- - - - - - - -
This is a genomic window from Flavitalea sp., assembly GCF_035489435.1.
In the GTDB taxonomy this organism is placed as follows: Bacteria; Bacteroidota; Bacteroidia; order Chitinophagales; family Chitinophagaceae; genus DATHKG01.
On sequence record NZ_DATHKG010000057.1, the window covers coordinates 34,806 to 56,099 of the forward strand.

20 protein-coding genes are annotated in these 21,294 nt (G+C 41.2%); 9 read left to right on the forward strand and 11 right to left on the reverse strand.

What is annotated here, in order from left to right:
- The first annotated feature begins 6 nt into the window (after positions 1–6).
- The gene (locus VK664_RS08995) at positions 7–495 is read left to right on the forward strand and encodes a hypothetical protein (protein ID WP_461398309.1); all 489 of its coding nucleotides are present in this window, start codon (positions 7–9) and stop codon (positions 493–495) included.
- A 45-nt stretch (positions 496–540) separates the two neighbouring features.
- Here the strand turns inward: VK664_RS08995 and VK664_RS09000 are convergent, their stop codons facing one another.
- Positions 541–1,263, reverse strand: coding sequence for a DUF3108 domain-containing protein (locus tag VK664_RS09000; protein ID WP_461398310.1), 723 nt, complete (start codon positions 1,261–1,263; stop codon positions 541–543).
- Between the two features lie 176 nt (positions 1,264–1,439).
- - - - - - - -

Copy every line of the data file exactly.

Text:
This is a genomic window from Flavitalea sp., assembly GCF_035489435.1.
In the GTDB taxonomy this organism is placed as follows: Bacteria; Bacteroidota; Bacteroidia; order Chitinophagales; family Chitinophagaceae; genus DATHKG01.
On sequence record NZ_DATHKG010000057.1, the window covers coordinates 34,806 to 56,099 of the forward strand.

20 protein-coding genes are annotated in these 21,294 nt (G+C 41.2%); 9 read left to right on the forward strand and 11 right to left on the reverse strand.

What is annotated here, in order from left to right:
- The first annotated feature begins 6 nt into the window (after positions 1–6).
- The gene (locus VK664_RS08995) at positions 7–495 is read left to right on the forward strand and encodes a hypothetical protein (protein ID WP_461398309.1); all 489 of its coding nucleotides are present in this window, start codon (positions 7–9) and stop codon (positions 493–495) included.
- A 45-nt stretch (positions 496–540) separates the two neighbouring features.
- Here the strand turns inward: VK664_RS08995 and VK664_RS09000 are convergent, their stop codons facing one another.
- Positions 541–1,263, reverse strand: coding sequence for a DUF3108 domain-containing protein (locus tag VK664_RS09000; protein ID WP_461398310.1), 723 nt, complete (start codon positions 1,261–1,263; stop codon positions 541–543).
- Between the two features lie 176 nt (positions 1,264–1,439).